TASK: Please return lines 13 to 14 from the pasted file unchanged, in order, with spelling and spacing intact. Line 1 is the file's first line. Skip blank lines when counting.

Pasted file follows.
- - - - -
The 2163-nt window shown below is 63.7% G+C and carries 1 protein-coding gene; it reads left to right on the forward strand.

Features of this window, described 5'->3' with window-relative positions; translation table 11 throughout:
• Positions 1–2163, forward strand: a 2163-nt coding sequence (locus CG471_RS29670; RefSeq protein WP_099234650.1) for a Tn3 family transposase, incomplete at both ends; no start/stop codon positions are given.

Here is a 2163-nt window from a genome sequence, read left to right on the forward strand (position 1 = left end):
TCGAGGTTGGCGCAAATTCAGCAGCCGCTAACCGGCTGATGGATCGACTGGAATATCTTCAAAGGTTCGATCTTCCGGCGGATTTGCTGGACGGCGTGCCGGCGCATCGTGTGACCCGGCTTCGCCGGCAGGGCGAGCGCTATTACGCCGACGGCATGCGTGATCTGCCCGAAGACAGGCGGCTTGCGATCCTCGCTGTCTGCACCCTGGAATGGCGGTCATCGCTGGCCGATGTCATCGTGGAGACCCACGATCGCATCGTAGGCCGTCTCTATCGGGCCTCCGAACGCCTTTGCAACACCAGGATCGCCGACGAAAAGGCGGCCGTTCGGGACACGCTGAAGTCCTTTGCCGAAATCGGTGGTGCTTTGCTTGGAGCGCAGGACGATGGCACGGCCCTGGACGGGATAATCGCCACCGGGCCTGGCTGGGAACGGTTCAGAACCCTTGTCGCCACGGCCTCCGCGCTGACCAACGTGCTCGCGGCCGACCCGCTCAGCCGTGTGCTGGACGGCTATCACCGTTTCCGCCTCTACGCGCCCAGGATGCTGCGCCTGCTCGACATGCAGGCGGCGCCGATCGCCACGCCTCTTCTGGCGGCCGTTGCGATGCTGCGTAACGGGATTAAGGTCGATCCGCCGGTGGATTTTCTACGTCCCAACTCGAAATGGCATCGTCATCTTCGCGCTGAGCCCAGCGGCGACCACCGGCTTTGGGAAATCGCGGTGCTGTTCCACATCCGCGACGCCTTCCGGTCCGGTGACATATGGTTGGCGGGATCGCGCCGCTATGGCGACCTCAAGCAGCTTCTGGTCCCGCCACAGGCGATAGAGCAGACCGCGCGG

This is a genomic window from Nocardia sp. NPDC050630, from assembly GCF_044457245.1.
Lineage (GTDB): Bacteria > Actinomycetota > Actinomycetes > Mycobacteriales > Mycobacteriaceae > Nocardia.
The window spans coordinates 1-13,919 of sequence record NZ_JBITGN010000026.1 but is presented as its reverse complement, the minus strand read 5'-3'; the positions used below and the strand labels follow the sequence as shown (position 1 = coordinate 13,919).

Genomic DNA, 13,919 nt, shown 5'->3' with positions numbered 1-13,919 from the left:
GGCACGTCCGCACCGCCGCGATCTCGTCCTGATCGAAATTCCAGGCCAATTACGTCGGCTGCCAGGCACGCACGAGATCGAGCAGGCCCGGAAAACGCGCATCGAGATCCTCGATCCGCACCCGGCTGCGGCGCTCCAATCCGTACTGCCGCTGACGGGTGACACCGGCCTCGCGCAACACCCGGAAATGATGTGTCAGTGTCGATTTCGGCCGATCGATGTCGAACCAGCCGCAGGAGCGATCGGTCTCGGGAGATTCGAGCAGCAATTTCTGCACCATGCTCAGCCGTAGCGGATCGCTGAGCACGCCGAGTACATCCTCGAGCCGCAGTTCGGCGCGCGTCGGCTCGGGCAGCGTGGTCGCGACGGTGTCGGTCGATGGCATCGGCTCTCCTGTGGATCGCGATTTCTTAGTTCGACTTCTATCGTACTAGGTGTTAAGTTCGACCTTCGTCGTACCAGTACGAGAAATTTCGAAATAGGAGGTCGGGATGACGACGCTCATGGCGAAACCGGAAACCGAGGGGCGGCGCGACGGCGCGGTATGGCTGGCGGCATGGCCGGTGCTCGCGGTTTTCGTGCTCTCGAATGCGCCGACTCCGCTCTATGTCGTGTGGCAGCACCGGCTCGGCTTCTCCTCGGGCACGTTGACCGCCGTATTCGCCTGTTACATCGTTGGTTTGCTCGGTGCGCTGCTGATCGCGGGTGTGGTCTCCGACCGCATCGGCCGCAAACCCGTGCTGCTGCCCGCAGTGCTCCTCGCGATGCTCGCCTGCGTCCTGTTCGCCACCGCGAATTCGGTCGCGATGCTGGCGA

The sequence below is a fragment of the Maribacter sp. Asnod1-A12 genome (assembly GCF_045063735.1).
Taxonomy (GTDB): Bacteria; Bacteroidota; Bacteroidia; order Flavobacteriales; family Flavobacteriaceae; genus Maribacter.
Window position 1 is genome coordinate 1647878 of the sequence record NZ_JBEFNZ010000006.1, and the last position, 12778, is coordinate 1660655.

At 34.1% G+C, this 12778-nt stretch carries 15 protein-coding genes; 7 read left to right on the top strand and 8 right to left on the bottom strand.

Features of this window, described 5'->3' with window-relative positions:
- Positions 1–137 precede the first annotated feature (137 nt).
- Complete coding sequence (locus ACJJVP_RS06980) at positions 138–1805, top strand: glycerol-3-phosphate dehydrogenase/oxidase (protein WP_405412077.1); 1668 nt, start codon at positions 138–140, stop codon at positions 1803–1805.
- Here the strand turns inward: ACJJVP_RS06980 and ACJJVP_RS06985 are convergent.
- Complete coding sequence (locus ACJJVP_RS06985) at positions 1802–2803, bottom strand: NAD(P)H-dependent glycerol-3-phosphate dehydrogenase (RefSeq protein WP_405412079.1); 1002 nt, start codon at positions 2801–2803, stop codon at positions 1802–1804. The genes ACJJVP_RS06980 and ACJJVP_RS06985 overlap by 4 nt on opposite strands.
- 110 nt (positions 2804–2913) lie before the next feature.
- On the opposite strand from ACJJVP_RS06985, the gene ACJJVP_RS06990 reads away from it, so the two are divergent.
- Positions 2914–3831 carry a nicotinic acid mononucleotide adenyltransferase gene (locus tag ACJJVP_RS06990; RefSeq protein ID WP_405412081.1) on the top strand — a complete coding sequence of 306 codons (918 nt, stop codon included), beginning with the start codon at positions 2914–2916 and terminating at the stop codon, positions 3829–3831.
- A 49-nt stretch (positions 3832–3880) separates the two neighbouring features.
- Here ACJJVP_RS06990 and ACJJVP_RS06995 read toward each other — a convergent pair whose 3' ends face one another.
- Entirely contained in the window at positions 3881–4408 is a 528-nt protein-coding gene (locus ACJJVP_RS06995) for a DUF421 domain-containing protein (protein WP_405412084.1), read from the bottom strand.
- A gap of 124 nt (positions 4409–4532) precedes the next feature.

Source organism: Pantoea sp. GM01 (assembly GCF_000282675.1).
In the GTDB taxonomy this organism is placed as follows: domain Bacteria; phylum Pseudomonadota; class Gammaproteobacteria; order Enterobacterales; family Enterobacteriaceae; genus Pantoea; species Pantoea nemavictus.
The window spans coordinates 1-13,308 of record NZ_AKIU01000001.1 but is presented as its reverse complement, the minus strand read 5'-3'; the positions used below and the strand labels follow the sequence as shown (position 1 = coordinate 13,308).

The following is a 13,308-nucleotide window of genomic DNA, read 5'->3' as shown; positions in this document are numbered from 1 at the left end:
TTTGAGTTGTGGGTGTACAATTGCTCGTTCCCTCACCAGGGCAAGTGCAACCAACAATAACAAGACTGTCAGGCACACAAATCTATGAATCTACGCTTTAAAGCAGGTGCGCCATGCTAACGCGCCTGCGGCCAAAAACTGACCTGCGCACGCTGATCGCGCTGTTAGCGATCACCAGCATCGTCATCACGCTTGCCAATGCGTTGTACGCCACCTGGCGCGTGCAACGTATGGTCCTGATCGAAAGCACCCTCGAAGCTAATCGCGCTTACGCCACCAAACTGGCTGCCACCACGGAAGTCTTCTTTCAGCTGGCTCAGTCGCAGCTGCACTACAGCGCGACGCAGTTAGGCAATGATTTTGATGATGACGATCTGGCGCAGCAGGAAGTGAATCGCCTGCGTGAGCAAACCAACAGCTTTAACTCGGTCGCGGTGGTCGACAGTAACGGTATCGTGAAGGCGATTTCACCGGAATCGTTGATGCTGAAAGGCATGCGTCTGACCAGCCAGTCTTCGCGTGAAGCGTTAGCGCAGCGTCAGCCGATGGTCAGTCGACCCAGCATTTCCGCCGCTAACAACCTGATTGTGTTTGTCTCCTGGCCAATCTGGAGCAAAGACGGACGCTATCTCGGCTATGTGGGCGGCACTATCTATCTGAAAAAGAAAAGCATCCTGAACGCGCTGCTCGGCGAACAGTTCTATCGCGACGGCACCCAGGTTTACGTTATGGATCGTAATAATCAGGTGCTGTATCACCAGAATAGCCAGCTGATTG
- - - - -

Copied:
Window position 1 is genome coordinate 1647878 of the sequence record NZ_JBEFNZ010000006.1, and the last position, 12778, is coordinate 1660655.

At 34.1% G+C, this 12778-nt stretch carries 15 protein-coding genes; 7 read left to right on the top strand and 8 right to left on the bottom strand.